Joe’s History of Jazz
Lesson 5A

spotify:user:bishopjoey:playlist:4Q3dt8g0v29XzET9ANE3ye

There’s no real delineation between the decades. Those zero years are just easy markers.

In the early 50s, Miles Davis didn’t exactly drop out of the scene, but following his return from a 1949 tour of Paris, fell into heroin addiction. For about four years he performed a bit, recorded quite a lot, and “lived the life of a hustler” (Wikipedia’s phrase – I don’t know what this means in context, however). In the late 1980s I read a biography of Miles that suggested he played in a recording session with Billie Holiday during this period, but I’ve never identified what those recordings might have been. He finally quit cold turkey in 1954. While his work from the late 40s and early 50s (addiction or no) show him to be a musician of incredible talent and vision. I’d argue that from 1955’s first quintet sessions through to 1975’s Agharta and Pangaea live albums, Miles was the center around which everything new in jazz revolved/evolved. (Between 1975 and 1981 he recorded little and didn’t perform in public at all, due primarily to illness and exhaustion. Many of his recordings and performances after returning to the public eye are less innovative and very much of their time, but there are still some intriguing gems in that late work.)

In 1951 he signed with Prestige records and recorded with a revolving cast of musicians that often included Art Blakey on drums and Sonny Rollins on tenor sax. Blakey later led the Jazz Messengers and Rollins led his own bands from 1957 onward.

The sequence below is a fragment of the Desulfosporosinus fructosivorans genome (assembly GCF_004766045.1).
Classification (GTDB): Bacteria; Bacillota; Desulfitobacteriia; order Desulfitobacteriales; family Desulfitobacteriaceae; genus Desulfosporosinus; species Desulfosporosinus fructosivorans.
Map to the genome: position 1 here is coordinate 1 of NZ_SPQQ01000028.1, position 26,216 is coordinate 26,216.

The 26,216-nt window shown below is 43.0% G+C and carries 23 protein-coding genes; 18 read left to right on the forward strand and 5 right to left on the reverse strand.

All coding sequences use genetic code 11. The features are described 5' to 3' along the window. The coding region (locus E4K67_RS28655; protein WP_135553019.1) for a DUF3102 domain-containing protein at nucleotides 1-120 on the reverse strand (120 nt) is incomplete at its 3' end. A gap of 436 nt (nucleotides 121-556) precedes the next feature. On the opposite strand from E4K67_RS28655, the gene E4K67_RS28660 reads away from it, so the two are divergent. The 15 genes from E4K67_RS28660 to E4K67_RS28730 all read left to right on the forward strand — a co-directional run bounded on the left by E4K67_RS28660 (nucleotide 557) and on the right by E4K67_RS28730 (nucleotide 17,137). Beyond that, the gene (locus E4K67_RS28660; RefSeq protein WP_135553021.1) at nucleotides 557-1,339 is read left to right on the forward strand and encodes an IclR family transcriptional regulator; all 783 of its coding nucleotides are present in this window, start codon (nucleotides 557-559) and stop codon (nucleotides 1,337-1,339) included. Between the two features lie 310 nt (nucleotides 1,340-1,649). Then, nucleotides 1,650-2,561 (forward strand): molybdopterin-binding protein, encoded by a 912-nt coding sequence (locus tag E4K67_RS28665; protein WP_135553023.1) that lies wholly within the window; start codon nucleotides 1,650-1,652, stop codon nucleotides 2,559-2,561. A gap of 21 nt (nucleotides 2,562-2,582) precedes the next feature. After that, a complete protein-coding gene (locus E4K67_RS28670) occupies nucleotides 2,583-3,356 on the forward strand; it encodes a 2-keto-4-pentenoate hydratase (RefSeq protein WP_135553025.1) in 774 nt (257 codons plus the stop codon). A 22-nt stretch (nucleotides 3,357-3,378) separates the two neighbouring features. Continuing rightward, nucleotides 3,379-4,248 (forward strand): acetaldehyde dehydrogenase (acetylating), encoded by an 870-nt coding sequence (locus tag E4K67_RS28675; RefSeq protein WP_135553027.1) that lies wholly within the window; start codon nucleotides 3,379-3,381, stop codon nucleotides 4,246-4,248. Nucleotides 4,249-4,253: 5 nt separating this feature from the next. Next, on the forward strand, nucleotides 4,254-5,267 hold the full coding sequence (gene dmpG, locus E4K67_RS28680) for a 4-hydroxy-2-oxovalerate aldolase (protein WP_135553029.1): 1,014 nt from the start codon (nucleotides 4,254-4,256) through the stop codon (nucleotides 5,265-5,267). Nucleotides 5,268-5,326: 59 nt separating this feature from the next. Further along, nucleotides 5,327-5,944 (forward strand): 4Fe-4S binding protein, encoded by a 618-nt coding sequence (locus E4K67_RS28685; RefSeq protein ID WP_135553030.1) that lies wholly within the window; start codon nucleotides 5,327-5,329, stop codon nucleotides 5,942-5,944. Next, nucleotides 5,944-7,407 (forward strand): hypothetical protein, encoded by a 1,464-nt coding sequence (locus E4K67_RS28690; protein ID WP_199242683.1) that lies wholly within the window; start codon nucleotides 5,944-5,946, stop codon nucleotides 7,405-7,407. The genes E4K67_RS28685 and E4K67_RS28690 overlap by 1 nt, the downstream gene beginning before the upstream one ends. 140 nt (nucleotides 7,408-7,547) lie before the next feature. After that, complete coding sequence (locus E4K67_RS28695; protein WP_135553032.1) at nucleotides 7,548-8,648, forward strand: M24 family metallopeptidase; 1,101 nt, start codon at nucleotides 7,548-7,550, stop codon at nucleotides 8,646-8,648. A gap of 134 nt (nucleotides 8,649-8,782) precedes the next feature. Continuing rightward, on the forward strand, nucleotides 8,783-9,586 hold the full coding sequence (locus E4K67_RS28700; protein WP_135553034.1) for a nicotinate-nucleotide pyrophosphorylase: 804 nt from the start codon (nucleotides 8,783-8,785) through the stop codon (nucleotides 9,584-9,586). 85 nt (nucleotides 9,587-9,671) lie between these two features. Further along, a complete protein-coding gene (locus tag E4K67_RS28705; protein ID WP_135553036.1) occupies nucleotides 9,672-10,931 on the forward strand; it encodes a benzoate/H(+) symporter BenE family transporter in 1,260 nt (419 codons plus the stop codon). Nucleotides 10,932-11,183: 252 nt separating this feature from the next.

Harold Arlen’s It’s Only a Paper Moon, from 1951’s Dig with Rollins was a hit in the 40s for Nat King Cole. While Miles’ lines hew to Cole’s vocal version, we get long improvisatory solos from Rollins and Davis.

On the subject of improvisation, in a recent interview with the All About Jazz web site, Kawabata Makoto of the Japanese psychedelic collective Acid Mothers Temple had this to say:

 AAJ: How do you go about staying creative as a musician? What inspires you to play?

 KM: I believe I haven’t created any music. Always, my cosmos teaches me what I should play. I don’t need to be inspired by anybody. I just try to be the best radio tuner for my cosmic that gives me music all the time. I try to play with “self-annihilation.” Any personal, egoistical idea makes the pure music [I think there might be a translation error in that last sentence. -JS]. I have to play without any of my personality or my own ideas. So I’ve tried to be a better tuner to receive and replay— to recreate—this music for people. But if I add any of my ego—my personal ideas of this music—this pure music will be a different thing. For example, if a musician gets any new technique, they want to show it to other people. Then this musician tries to add this new technique to his music. But I believe music must be played without any musicians’ egos. Music must be played as pure!

 While this may apply to certain more recent schools of music than 50s era Miles, Makoto is not the only one to suggest that he is only a conduit for his virtuosity. John Coltrane made similar assertions. It’s worth keeping in mind as we delve into the improvisational nature of jazz as the form moves on from 3-minute recordings to longer forms.

Bluing was recorded at one of two 1951 sessions from which the Dig album was compiled, though originally released as part of the Blue Period 10” album (along with Blue Room and Out of the Blue). At almost ten minutes long, Miles and Rollins both take the space to get into this Davis composition. Rollins’ tenor sax solo starts at about the 4 minute mark. He and Miles alternate for a bit before Jackie McLean’s alto comes in at about 6 minutes. Each one takes a route around the theme before Miles takes it back around the 8th minute. He finally restates the theme, introduced by Walter Bishop’s piano in the opening, in the piece’s closing bars.